Section 9.39: Emergency admissions for immediate care and treatment.
A staff physician of the designated mental hygiene facility (ECMC) may make the determination, confirmed by another staff physician, to retain for up to 15 days, people who are in need of hospitalization and dangerous to themselves or others. Once admitted, the patient may request a hearing, which must be scheduled within 5 days. If the patient after 15 days still needs hospitalization but will not stay voluntarily, procedures for admission upon medical certification can be instituted.
Section 9.41: Emergency admissions for immediate observation, care and treatment; powers of certain peace officers and police officers.
Any state or local police officer or sheriff ’s deputy may take into custody any person who appears to be mentally ill and is conducting himself in a manner likely to result in serious harm to him/herself others. The officer or deputy must personally witness the behavior. The person may be detained temporarily in a “safe and comfortable place” upon notice to the director of community services before being transported to ECMC as provided in Section 9.39.
Section 9.45: Emergency admissions for immediate observation, care and treatment; powers of directors of community services.
The director of community services (in Erie County, the Commissioner of Mental Health) or his/her designee may direct the removal of a person to a mental hygiene facility (ECMC) if the parent, spouse or child of the person, or a licensed physician, health officer, peace officer or police officer reports to him that the person has a history of mental illness for which immediate care in a hospital is appropriate per Section 9.39 above and which is likely to result in serious harm to him/herself or others. The Commissioner’s representatives in such cases are Crisis Services, which may call upon a peace officer or police officer to assist in transporting the person.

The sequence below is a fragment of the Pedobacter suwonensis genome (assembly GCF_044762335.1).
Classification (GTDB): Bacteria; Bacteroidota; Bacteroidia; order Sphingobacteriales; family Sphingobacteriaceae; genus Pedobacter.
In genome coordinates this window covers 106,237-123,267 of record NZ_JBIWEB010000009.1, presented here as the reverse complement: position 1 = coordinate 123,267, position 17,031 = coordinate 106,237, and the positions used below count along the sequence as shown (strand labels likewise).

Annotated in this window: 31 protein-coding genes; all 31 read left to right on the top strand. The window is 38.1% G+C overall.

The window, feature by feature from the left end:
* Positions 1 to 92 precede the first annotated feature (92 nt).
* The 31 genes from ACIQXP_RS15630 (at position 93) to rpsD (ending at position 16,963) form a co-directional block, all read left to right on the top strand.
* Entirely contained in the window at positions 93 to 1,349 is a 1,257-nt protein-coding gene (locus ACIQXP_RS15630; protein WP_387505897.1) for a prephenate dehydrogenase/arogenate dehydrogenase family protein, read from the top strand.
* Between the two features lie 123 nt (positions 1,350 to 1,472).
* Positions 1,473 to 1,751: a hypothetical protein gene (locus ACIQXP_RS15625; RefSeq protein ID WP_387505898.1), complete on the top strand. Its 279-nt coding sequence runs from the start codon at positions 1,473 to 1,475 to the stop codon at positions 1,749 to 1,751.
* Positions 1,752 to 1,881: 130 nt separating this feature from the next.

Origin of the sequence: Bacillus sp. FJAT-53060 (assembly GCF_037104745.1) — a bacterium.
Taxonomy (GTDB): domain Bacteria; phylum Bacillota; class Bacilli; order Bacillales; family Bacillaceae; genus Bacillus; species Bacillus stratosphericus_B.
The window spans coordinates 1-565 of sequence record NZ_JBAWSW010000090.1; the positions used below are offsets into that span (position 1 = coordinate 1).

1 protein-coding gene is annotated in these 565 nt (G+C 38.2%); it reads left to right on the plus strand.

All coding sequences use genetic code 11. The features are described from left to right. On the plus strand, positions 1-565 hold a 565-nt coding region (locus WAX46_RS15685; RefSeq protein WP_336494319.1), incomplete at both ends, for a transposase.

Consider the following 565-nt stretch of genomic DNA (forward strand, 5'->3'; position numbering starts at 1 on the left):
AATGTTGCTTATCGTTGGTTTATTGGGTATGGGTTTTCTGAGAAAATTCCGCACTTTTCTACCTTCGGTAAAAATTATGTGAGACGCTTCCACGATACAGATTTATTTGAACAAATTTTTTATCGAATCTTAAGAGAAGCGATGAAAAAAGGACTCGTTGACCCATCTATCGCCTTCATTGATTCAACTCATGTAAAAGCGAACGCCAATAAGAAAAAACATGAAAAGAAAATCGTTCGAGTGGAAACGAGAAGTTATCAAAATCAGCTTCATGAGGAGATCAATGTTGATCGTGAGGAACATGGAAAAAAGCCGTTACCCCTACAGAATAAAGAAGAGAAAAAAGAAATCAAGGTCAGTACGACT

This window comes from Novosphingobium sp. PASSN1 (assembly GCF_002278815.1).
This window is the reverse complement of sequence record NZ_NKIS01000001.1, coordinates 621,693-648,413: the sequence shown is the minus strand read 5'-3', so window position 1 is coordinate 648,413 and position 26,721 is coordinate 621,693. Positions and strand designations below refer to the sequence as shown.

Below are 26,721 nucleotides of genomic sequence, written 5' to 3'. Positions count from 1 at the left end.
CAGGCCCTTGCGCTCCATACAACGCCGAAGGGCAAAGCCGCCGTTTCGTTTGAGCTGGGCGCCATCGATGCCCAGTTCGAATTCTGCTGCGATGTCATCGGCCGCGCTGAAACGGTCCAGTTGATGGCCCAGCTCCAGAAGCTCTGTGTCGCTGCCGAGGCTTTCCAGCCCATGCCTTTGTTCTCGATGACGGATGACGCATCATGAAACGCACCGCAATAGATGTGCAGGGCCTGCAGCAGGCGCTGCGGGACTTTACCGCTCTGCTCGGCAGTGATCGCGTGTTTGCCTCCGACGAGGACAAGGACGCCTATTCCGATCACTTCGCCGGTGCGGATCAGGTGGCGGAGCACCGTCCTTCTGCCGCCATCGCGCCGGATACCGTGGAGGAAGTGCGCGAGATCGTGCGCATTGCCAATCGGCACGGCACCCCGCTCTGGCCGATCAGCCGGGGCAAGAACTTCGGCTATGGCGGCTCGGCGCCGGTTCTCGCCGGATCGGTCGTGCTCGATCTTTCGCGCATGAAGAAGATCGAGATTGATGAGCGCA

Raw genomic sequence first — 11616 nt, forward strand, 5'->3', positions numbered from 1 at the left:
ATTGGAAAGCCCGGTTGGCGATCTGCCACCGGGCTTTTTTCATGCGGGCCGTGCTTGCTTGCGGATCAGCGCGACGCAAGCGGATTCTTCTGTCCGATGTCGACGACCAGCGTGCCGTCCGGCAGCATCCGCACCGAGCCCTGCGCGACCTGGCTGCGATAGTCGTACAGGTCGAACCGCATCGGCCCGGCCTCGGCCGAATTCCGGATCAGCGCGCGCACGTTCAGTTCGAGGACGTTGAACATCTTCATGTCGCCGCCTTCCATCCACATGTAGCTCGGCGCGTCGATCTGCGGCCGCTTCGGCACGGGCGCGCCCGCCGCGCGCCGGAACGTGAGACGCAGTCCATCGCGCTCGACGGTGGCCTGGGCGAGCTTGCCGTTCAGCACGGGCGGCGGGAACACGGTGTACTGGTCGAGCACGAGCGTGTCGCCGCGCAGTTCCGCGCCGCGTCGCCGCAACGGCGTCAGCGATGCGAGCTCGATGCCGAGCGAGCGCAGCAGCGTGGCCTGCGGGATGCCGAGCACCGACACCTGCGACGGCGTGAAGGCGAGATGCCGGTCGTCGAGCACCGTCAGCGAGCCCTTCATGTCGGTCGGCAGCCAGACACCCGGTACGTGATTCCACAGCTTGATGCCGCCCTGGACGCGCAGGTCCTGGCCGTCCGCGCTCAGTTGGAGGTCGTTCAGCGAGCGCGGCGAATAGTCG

Other regulations are summarized below:
Section 9.55: Emergency admissions for immediate observation, care and treatment; powers of qualified psychiatrists.
Section 9.57: Emergency admissions for immediate observation, care and treatment; powers of emergency room physicians.
Section 9.43: Emergency admissions for immediate observation, care and treatment; powers of the courts (a/k/a Mental Health Warrants).
When a judge receives a sworn statement that a person has mental illness and is behaving in a manner that would be considered disorderly conduct in a person not mentally ill, or in a manner dangerous to himself or herself or others, the judge shall issue a warrant directing that the person be brought by the police department to his or her courtroom for a hearing. The judge may then issue an order directing that the person be taken to ECMC for examination and, if necessary, involuntary admission.
A family member should avoid using this regulation for a loved one since it is highly unlikely to provide immediate help and ultimately may only result in a mental health assessment by the hospital, not involuntary hospitalization. Furthermore, this course of action may inadvertently result in a civil action and potentially the criminalization of the person’s actions. Continue to call Crisis Services and/or the police whenever your loved one is in crisis.